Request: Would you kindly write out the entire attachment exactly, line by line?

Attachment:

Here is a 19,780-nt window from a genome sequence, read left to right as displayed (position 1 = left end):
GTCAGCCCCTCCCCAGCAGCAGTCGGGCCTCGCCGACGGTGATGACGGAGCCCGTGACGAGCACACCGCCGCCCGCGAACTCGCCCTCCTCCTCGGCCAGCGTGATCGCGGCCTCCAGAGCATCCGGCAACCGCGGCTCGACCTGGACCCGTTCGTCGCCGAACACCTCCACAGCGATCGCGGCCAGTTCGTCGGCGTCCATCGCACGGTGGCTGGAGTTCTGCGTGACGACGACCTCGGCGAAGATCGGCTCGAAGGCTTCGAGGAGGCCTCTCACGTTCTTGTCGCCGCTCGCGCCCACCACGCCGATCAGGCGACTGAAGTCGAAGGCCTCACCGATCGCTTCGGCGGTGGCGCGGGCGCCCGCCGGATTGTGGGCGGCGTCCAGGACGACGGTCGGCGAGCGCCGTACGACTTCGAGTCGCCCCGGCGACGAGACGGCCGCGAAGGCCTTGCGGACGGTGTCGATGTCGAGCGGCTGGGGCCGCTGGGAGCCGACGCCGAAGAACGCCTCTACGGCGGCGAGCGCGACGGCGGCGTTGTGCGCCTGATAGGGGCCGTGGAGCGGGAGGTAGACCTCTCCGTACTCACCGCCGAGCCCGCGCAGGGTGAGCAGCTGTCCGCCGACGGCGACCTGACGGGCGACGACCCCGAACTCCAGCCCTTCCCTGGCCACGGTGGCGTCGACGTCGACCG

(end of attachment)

Here is a 19,780-nt window from a genome sequence, read left to right as displayed (position 1 = left end):
GTCAGCCCCTCCCCAGCAGCAGTCGGGCCTCGCCGACGGTGATGACGGAGCCCGTGACGAGCACACCGCCGCCCGCGAACTCGCCCTCCTCCTCGGCCAGCGTGATCGCGGCCTCCAGAGCATCCGGCAACCGCGGCTCGACCTGGACCCGTTCGTCGCCGAACACCTCCACAGCGATCGCGGCCAGTTCGTCGGCGTCCATCGCACGGTGGCTGGAGTTCTGCGTGACGACGACCTCGGCGAAGATCGGCTCGAAGGCTTCGAGGAGGCCTCTCACGTTCTTGTCGCCGCTCGCGCCCACCACGCCGATCAGGCGACTGAAGTCGAAGGCCTCACCGATCGCTTCGGCGGTGGCGCGGGCGCCCGCCGGATTGTGGGCGGCGTCCAGGACGACGGTCGGCGAGCGCCGTACGACTTCGAGTCGCCCCGGCGACGAGACGGCCGCGAAGGCCTTGCGGACGGTGTCGATGTCGAGCGGCTGGGGCCGCTGGGAGCCGACGCCGAAGAACGCCTCTACGGCGGCGAGCGCGACGGCGGCGTTGTGCGCCTGATAGGGGCCGTGGAGCGGGAGGTAGACCTCTCCGTACTCACCGCCGAGCCCGCGCAGGGTGAGCAGCTGTCCGCCGACGGCGACCTGACGGGCGACGACCCCGAACTCCAGCCCTTCCCTGGCCACGGTGGCGTCGACGTCGACCG